Universidad de La Laguna
rev. 2023-11-14

Técnicas de expresión en un idioma moderno
Historia (2023-2024)

Sessions (weeks 2-3)

Planet earth

Wed., 31 Jan.

Assignment 1.
Why earth science? ► 6:38 (2008 video) (transcript).

Human evolution

Thurs., 1 Feb.

Where and when did humans evolve? ► 5:28 (2013 video) (transcript).

Time management

Wed., 7 Feb.

A short guide to managing your time ► 4:36 (2014 video) (transcript).
Time management top tips (2015).

Planet earth

Earth science and history

Shigenori Maruyama. The whole history of the earth and life. 2020. 1:05:57.

Earthrise (1968)

Emmanuel Vaughan-Lee. Earthrise. 2018. 30:23. (National Geographic Short Film Showcase).

Pale Blue Dot (1990)

Carl Sagan. Pale blue dot. 1994. 3:31.

In the first chapter of his book Pale Blue Dot (1994) Carl Sagan comments on Earthrise, the photograph taken by the Apollo astronauts, "a kind of icon of our age," and explains why he thought another picture of our planet, taken from a hundred thousand times farther away, would help us understand our true position in the universe:

From this distant vantage point, the Earth might not seem of any particular interest.

But for us, it's different. Look again at that dot. That's here. That's home. That's us. On it, everyone you love, everyone you know, everyone you ever heard of, every human being who ever was, lived out their lives. The aggregate of our joy and suffering, thousands of confident religions, ideologies, and economic doctrines, every hunter and forager, every hero and coward, every creator and destroyer of civilization, every king and peasant, every young couple in love, every mother and father, hopeful child, inventor and explorer, every teacher of morals, every corrupt politician, every "superstar," every "supreme leader," every saint and sinner in the history of our species lived there—on a mote of dust suspended in a sunbeam.

The Earth is a very small stage in a vast cosmic arena. Think of the rivers of blood spilled by all those generals and emperors so that, in glory and triumph, they could become the momentary masters of a fraction of a dot. Think of the endless cruelties visited by the inhabitants of one corner of this pixel on the scarcely distinguishable inhabitants of some other corner, how frequent their misunderstandings, how eager they are to kill one another, how fervent their hatreds.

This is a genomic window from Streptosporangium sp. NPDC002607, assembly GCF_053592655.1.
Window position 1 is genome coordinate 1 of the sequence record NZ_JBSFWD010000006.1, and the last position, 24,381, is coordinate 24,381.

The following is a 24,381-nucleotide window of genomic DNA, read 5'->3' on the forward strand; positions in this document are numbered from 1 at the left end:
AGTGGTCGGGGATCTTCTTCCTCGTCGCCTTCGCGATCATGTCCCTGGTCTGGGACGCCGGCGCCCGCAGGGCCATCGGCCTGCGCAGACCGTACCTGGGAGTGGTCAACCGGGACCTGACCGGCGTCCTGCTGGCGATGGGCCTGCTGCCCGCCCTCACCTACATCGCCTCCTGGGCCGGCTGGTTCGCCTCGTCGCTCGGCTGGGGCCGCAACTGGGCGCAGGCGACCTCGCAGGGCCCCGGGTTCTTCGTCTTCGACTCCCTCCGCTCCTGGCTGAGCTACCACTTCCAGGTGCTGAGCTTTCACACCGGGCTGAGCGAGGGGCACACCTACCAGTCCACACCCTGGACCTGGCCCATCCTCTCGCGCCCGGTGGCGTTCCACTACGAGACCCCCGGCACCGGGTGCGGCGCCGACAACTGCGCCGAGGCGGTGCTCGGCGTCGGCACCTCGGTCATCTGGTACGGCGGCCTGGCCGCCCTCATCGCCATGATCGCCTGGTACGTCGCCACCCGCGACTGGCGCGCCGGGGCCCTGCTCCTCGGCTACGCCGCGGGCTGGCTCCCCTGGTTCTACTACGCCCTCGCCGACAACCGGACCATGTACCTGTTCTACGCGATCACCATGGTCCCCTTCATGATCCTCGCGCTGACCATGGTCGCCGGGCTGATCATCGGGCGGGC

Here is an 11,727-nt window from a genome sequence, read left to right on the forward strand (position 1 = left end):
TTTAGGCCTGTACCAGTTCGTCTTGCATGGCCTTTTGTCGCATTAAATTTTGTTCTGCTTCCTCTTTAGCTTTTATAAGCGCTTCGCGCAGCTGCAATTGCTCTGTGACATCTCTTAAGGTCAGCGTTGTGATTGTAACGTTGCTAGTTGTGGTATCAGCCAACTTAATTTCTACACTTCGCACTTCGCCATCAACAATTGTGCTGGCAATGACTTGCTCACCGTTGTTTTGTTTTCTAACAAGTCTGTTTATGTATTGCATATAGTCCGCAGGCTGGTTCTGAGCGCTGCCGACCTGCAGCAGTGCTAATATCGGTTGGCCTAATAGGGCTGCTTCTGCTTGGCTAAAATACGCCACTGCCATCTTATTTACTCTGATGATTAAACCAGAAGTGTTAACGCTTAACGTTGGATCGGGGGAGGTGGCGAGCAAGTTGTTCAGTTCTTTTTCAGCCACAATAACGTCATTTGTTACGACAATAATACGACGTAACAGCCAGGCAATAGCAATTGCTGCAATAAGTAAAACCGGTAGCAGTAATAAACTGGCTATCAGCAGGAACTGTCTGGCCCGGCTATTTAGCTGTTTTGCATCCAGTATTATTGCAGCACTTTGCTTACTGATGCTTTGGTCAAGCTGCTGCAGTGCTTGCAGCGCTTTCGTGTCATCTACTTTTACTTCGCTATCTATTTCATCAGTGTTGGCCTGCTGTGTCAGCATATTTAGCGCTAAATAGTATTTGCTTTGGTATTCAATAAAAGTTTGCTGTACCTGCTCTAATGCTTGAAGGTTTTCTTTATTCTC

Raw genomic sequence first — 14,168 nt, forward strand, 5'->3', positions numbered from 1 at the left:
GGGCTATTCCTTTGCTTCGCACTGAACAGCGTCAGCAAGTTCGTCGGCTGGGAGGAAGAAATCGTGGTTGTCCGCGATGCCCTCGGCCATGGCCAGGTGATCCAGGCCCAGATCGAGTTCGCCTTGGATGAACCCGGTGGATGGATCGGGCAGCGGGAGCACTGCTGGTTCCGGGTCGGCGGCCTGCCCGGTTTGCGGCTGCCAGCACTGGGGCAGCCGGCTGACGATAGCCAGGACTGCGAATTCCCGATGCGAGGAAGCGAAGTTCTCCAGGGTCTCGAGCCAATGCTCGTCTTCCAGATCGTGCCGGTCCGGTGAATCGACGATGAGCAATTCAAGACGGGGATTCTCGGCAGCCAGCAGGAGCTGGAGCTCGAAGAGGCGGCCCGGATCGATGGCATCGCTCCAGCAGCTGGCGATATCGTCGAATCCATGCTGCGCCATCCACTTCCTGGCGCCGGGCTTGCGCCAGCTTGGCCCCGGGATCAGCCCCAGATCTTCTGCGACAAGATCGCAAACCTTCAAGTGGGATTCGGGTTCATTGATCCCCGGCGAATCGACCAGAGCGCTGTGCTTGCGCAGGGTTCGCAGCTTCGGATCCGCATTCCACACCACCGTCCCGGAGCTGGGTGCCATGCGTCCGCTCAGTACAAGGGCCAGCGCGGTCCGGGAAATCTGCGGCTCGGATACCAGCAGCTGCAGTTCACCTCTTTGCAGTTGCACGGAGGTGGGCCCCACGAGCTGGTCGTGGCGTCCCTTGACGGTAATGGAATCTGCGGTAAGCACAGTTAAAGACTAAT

Our posturings, our imagined self-importance, the delusion that we have some privileged position in the Universe, are challenged by this point of pale light. Our planet is a lonely speck in the great enveloping cosmic dark. In our obscurity, in all this vastness, there is no hint that help will come from elsewhere to save us from ourselves.

The Earth is the only world known so far to harbor life. There is nowhere else, at least in the near future, to which our species could migrate. Visit, yes. Settle, not yet. Like it or not, for the moment the Earth is where we make our stand.

It has been said that astronomy is a humbling and character-building experience. There is perhaps no better demonstration of the folly of human conceits than this distant image of our tiny world. To me, it underscores our responsibility to deal more kindly with one another, and to preserve and cherish the pale blue dot, the only home we've ever known.

[Carl Sagan. Pale blue dot: a vision of the human future in space. New York: Random House, 1994, p. 6-7.]

Long and short numeric scales

James Grime, Tony Padilla. How big is a billion? 2012. 9:43. (Numberphile).

Human evolution

Humanity's African origins

American Museum of Natural History. Seven million years of human evolution. 2018. 6:23.


Michio Kaku. Can nanotechnology create utopia? 2012. 5:44.

Creation-evolution controversy

Richard Dawkins. Richard Dawkins interviews creationist Wendy Wright. 2008. 56:36. (The genius of Charles Darwin: the uncut interviews).

Time management

Time management tips

Ali Abdaal. How I manage my time: ten time management tips. 2021. 11:49.